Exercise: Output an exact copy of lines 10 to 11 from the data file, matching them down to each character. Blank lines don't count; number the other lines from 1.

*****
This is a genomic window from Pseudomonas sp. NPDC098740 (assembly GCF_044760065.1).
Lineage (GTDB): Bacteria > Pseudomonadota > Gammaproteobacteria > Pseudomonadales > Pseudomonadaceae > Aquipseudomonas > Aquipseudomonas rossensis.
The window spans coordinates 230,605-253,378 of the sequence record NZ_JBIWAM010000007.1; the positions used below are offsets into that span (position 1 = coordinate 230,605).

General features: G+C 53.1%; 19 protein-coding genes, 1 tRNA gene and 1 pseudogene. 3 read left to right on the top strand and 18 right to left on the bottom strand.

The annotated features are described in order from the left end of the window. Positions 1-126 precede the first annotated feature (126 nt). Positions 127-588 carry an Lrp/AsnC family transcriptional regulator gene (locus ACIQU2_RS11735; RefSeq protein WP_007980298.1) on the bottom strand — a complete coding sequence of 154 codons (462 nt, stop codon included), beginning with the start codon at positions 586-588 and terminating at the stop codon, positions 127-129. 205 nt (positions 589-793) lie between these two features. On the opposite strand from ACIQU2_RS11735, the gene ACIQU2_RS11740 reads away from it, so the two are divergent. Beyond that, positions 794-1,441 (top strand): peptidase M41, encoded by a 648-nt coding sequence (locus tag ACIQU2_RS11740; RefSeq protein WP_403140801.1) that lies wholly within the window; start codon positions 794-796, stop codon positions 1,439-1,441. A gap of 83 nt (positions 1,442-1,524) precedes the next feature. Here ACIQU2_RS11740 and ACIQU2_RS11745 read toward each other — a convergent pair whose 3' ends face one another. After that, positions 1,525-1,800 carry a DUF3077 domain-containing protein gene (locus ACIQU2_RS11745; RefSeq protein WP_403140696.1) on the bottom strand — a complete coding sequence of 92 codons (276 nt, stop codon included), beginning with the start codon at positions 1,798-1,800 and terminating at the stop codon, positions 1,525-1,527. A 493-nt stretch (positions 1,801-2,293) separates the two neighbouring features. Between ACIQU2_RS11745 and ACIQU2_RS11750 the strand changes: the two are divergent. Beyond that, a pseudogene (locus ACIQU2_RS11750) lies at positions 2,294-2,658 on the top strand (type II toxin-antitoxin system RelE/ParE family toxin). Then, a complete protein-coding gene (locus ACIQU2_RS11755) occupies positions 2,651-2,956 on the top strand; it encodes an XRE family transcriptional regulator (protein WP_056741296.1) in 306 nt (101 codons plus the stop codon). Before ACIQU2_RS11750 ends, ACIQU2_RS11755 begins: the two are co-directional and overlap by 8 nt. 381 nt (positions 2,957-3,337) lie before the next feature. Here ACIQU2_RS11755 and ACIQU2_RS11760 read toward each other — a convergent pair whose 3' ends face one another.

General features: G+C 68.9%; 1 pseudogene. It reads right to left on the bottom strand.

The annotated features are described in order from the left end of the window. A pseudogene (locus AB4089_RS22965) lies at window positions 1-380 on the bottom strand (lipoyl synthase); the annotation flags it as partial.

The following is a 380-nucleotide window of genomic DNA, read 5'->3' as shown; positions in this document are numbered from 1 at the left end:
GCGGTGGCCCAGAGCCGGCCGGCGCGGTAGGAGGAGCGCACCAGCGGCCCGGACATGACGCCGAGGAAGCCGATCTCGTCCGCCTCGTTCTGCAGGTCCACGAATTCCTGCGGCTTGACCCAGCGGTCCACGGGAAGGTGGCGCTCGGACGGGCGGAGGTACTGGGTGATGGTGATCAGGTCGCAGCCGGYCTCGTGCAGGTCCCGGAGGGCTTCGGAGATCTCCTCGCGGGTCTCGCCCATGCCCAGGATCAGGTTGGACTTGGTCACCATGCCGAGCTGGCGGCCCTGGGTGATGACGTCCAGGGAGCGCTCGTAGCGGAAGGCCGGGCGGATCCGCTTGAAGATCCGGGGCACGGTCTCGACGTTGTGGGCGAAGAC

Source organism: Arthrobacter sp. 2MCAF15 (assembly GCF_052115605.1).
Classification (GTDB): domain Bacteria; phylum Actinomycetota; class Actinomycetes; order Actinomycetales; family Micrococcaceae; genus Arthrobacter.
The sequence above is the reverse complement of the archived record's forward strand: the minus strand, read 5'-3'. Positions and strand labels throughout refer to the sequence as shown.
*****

Source organism: Arthrobacter sp. 2MCAF15 (assembly GCF_052115605.1).
Classification (GTDB): domain Bacteria; phylum Actinomycetota; class Actinomycetes; order Actinomycetales; family Micrococcaceae; genus Arthrobacter.